A Master Limited Partnership (MLP) is a publicly traded partnership (PTP) that sells individual “units” of its limited partnership interest on public security exchanges just like corporate stocks. Although it trades much like a corporate stock, MLPs are often focused in energy and natural resource related businesses (due to tax code requirements). MLPs also pass out their income and expenses to partners on a Schedule K-1 instead of paying tax directly like a corporation. In addition to passing out the income and expenses on Schedule K-1, the partnership will distribute cash that, instead of being taxed as a dividend like corporate stock, will not be taxed at all (unless these distributions lower the adjusted basis in the MLP below zero or the units are sold at a gain). Because of the above mentioned benefits and the diversification these investments can provide, it may be advisable to own units of PTPs; but for reasons discussed below, they may not be appropriate investments to own in retirement accounts.
One reason to not invest in a PTP through your retirement account is that MLPs take advantage of tax-deferred distributions of cash and are able to offset taxable income on the Schedule K-1 with other deductions being reported. Because a retirement account is already tax-deferred, these benefits are not as significant as they would be to a currently taxable entity.
Another reason, and perhaps the most compelling, is that MLPs may trigger unrelated business income tax (UBIT) within the retirement account causing more compliance issues (filing of IRS Form 990-T and any state equivalent) and potentially tax to be owed. UBIT is the taxing of trade or business income generated in a normally tax exempt entity (retirement plans are considered tax exempt trusts). Going back to the above, investing in a “unit” of a MLP makes the owner a limited partner in the partnership resulting in the retirement account to be treated as “earning” the share of the MLPs business income. If the retirement account is invested in a PTP that is involved with natural resources, it is now treated as “earning” income related to natural resources, considered trade or business, which causes unrelated business taxable income (UBTI).
The filing threshold for IRS Form 990-T is $1,000 or more of the entity’s gross (gross receipts minus any cost of goods sold, this does not include expenses related to the income) UBTI. An area of concern here, is that when the MLP reports their income and deductions on Schedule K-1, they may either not report the UBTI or they will report the net UBTI (filing requirements are triggered by gross income not net income).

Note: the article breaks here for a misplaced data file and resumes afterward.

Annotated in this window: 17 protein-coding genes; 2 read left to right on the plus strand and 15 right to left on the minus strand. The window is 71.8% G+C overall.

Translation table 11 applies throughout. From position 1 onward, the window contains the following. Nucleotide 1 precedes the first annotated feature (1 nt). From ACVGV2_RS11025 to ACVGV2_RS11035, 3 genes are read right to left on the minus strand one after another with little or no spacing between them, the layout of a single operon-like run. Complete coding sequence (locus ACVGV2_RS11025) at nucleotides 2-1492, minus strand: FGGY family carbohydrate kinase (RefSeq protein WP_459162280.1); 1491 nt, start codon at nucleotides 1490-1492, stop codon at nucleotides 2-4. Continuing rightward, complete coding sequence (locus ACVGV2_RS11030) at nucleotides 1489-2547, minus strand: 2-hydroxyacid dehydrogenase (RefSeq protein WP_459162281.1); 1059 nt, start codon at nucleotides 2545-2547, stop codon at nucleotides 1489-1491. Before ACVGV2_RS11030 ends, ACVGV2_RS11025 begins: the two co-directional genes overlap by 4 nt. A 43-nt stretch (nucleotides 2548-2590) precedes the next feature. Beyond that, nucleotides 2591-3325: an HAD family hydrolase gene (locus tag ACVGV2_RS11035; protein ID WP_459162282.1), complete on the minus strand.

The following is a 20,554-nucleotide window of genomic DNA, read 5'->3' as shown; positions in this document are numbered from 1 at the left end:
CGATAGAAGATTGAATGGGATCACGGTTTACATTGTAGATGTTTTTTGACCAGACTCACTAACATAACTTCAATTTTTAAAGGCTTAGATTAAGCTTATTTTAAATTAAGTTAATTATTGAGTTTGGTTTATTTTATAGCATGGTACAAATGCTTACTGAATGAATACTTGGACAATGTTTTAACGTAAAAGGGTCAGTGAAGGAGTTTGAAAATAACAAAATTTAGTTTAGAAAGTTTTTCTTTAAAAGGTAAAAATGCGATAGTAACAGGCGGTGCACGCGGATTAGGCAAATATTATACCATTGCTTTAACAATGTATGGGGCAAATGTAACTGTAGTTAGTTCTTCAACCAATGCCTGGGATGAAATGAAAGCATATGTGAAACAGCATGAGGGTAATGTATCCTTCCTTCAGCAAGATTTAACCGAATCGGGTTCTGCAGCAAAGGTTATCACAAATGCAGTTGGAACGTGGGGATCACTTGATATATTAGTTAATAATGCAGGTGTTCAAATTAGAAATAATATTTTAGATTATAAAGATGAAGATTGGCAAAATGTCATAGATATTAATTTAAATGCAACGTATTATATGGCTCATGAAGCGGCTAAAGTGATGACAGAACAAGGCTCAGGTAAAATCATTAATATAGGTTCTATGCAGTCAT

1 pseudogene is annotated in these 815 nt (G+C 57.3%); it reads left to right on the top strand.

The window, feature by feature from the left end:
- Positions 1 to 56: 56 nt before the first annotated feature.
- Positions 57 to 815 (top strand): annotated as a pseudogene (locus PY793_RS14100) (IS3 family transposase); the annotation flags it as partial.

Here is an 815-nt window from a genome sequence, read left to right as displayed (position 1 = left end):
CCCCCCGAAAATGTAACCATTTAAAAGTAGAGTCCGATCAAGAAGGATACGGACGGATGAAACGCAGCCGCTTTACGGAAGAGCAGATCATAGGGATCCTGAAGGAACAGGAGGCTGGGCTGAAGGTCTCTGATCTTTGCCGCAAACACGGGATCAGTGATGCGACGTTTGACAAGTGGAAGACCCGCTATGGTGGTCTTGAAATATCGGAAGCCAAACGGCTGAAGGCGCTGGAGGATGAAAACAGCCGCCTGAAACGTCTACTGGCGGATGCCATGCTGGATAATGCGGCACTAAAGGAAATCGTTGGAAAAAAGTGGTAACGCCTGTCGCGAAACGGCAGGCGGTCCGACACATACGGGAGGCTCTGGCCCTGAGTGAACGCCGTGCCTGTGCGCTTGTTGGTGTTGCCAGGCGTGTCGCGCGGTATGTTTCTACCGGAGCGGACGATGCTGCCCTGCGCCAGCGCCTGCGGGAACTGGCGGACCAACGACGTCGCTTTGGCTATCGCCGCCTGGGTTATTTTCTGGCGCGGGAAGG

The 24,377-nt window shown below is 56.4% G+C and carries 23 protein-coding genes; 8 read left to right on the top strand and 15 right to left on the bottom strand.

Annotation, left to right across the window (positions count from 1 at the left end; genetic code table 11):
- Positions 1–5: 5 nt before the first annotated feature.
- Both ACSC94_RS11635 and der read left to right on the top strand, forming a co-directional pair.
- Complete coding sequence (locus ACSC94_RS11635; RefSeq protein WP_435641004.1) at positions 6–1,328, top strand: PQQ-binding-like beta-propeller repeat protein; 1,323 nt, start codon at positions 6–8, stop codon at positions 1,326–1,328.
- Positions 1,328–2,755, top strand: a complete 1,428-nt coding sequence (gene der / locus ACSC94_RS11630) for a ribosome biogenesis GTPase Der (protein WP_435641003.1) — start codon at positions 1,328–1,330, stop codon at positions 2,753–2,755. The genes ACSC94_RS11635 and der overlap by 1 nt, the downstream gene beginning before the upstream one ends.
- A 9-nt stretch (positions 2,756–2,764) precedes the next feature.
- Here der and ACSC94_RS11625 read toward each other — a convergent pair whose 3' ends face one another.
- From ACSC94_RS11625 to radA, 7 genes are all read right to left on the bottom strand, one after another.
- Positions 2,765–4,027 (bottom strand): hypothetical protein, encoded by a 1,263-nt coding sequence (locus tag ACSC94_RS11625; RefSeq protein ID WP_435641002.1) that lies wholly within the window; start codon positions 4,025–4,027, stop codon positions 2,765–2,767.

If the retirement account does trigger the UBIT filing requirements, it is not the responsibility of the account owner to file the necessary returns and pay any taxes associated, but it is the responsibility of the custodian or trustee of the account. This may result in the custodian or trustee being unaware of any required filing and taxes, or if they are aware could entail more fees for the account in order to have the necessary returns filed and taxes paid. Failing to file returns could result in large penalties and interest associated with past due balances that could be seized out of the retirement accounts assets.
It is essential to talk with your retirement account custodian to make sure they are aware of the necessary filing requirements and also to discuss the pros and cons of holding MLPs in your account. It is also important to speak with your tax advisor regarding the rules surrounding the possible repercussions of UBIT in your retirement account as they are often the most informed about rules and regulations surrounding tax issues. If you have questions or concerns, feel free to contact our office directly.